Now that some time has passed since Natalie Portman announced her refusal to come to Israel to accept the Genesis Prize, it is appropriate to analyze a more important issue it brought to light: how actions perceived as a boycott against Israel will be addressed in the future by the greater pro-Israel community.
Many major Jewish organizations choose to ignore the problem, hoping this is an isolated incident, not wanting to offend a public figure who has been supportive of her Israeli identity. StandWithUs, however, pointed out that Ms. Portman did accept a prize from the Chinese government, which is a gross human rights violator.
Yousef Munayyer, a leading advocate of the boycott, divestment, and sanctions campaign against Israel (BDS), wrote an op-ed in The Forward titled, “Actually, Natalie Portman, You ARE Practicing BDS.” BDS advocates like Mr. Munayyer believe, “What you’ve done is... found your own way to participate [in boycotting Israel].”
Progressive critics like Hen Mazzig, writing in The Jerusalem Post, contrasted Ms. Portman’s behavior with the ideas of progressive Israeli writer David Grossman, a harsh critic of Israel’s current government.
Despite being the political polar opposite from Prime Minister Benjamin Netanyahu, Mr. Grossman showed up to accept his Israel Prize, knowing both the prime minister and Education Minister Naftali Bennett would be in attendance.
Let’s be clear, Ms. Portman is too well informed not to know that her refusal to go to Israel and accept her Genesis Prize would be hailed as a victory for BDS.
But what is much more disturbing and dangerous is that Ms. Portman’s actions will be used as a precedent to blur the lines between legitimate criticism of Israeli policies and the real goal of boycotters – the destruction of Israel. This is part of a trend to legitimize boycotts against Israel, making it easier for far-left organizations to convince Israeli critics who up until now have been against the use of boycotts, to move over to the dark side. The double standard not addressed is that for Israel alone, it is considered reasonable to delegitimize the whole state if you do not like the current elected government’s policies.
SO WHAT is legitimate criticism that doesn’t cross a line?
1. Expressing concern about the ultra-Orthodox monopoly that undermines the rights of America’s more liberal religious movements in Israel.
2. Weighing in about the corrosive effects vs. the legitimate security needs of Israel in regard to its prolonged occupation of the disputed territories.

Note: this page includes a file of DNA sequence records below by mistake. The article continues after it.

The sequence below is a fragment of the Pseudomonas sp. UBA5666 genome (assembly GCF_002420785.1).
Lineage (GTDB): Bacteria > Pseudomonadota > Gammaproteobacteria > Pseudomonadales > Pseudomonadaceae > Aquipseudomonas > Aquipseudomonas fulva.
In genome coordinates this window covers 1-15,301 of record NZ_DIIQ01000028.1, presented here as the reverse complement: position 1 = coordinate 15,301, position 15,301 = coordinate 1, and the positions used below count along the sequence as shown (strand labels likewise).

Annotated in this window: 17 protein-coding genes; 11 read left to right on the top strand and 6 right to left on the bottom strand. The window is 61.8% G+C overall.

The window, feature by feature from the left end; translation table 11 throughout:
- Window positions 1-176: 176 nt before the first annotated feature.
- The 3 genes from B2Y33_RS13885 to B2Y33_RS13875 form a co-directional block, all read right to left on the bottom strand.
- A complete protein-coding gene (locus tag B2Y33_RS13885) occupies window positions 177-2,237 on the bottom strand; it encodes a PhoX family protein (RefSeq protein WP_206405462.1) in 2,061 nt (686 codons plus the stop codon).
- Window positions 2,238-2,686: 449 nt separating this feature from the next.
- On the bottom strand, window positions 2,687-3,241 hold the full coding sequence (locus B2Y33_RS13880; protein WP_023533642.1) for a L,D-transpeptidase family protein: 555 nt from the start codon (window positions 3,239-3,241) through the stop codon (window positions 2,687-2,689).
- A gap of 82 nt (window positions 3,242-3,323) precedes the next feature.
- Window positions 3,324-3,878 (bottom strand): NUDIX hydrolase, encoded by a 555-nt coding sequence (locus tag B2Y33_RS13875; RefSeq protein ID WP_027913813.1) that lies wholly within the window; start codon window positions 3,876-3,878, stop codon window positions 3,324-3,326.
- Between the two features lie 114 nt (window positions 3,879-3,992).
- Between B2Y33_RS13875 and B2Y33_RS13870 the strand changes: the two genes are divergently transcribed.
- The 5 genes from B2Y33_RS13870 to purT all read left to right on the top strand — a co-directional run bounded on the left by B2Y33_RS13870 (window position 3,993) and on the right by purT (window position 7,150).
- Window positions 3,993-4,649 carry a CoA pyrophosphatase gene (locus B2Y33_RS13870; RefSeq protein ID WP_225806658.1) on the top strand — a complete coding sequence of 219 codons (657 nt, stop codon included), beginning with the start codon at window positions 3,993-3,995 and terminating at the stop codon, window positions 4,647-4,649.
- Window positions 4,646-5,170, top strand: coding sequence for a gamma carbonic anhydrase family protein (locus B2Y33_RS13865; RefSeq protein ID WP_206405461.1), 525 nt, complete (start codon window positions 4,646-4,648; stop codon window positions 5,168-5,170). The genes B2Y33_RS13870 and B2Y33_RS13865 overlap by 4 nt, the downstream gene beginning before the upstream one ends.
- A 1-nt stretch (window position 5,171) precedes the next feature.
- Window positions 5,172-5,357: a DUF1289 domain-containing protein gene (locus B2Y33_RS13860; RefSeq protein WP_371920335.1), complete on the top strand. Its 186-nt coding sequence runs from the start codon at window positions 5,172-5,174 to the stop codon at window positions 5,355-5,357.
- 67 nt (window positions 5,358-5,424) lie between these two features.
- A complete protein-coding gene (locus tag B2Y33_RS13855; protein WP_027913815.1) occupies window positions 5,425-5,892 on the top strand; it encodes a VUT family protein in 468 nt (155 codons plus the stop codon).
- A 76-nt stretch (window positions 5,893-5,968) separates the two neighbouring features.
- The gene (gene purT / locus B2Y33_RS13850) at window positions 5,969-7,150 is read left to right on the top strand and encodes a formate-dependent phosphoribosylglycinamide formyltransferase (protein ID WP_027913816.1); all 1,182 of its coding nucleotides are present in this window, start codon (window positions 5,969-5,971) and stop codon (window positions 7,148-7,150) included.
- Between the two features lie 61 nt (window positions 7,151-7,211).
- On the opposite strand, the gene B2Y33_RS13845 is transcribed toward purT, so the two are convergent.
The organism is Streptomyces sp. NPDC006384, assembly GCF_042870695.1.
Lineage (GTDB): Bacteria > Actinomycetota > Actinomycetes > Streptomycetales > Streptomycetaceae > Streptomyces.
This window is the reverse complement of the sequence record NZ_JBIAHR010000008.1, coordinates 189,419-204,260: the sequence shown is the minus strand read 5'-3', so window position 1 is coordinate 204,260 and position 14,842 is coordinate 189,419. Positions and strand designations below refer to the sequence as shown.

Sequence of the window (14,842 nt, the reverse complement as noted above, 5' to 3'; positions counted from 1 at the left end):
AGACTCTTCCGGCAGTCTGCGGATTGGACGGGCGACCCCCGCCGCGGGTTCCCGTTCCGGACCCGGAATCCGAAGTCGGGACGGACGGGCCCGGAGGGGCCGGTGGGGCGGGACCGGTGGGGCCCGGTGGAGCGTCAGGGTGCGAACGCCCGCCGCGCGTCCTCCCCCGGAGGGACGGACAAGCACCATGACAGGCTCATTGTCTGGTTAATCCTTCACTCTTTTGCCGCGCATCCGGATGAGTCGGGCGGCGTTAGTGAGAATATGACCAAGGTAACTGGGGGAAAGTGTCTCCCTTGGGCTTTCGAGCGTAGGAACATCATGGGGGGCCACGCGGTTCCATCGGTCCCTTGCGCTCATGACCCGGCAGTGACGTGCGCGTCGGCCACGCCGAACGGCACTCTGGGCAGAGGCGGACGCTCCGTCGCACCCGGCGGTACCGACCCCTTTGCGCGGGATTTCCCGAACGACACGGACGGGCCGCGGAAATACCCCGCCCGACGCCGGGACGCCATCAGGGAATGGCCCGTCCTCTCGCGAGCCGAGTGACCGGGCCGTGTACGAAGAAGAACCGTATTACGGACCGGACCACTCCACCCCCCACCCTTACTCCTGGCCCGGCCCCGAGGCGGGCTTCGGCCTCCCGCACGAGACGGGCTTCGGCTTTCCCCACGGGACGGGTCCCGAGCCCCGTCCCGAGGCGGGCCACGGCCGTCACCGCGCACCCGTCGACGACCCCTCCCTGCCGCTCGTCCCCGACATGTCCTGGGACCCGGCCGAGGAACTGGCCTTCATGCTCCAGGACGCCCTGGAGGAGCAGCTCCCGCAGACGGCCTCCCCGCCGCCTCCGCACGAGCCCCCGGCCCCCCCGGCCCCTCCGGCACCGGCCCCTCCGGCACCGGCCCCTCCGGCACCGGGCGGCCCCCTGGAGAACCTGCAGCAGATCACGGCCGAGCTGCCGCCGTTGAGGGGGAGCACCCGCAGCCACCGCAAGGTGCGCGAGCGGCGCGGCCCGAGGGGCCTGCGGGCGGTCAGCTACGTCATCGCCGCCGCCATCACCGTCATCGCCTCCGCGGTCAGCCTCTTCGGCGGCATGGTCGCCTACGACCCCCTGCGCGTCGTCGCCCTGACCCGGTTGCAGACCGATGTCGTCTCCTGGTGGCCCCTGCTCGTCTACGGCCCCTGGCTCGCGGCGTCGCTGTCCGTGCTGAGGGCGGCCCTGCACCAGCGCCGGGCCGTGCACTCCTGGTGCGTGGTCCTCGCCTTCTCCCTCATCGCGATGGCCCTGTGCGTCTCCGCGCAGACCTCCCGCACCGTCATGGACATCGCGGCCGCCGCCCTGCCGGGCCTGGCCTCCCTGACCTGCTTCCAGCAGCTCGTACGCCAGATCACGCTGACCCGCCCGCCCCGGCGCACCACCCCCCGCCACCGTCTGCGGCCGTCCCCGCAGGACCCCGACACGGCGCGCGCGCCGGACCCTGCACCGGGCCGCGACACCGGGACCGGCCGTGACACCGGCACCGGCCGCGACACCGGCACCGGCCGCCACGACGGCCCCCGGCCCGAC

3. Complaining about the Israeli government reneging on a pluralistic space for liberal prayer at Robinson’s arch.
However, any support, direct or indirect for the BDS movement is not legitimate, even if you refer to yourself as pro-Israel.
One must question the pro-Israel credentials of organizations whose advocacy is primarily for Palestinian rights first, but never seem to make it a priority to denounce the UN’s despicable treatment of the Jewish state, or to condemn the antisemitic incitement that permeate the Palestinian Authority, or express outrage against Hamas’s use of human shields, which contravenes international law.
Everyone has a right to criticize Israel and even support boycotts in America, as long as you don’t commercially transgress the growing body of American municipal, state and federal laws against collaborating with companies that accede to international boycotts of Israel.
So if your actions are perceived to support a boycott of Israel, but you claim that you are not part of the BDS movement, is that credible? When J Street or its campus affiliates claim they are not part of the BDS movement, but give a platform to pro-BDS speakers, in effect legitimizing them, is that not being part of the BDS movement? The boycotters of Israel never call for boycotts against Russia and Iran for their support of Syrian genocide; or call for a boycott of Turkey for jailing more journalists than any other nation in the world; or show interest in boycotting Russia for its occupation of Ukraine, Crimea and Georgia.
Natalie Portman made a poor choice, and she must come to terms with the consequences of that choice, which supported BDS despite her protestations.
She should know that the goal of BDS is not about 1967 and the West Bank, it is the antithesis of two states for two peoples, in other words, the destruction of Israel. When she accepted the Genesis Prize she clearly knew Netanyahu would be there, and canceling one month later was interpreted as being someone who chose Hollywood politics over her professed love for her country of birth.
So here is your binary choice.
Legitimate criticism of Israel crosses a line when it supports boycotting Israel in any way, shape or form, because this is not about improving Israel’s Jewish democracy, it is about destroying it.
The writer is director of MEPIN™, the Middle East Political and Information Network™. He regularly briefs members of Congress on the Middle East and is a contributor to ‘The Jerusalem Post,’ ‘The Hill’ and ‘The Forward.’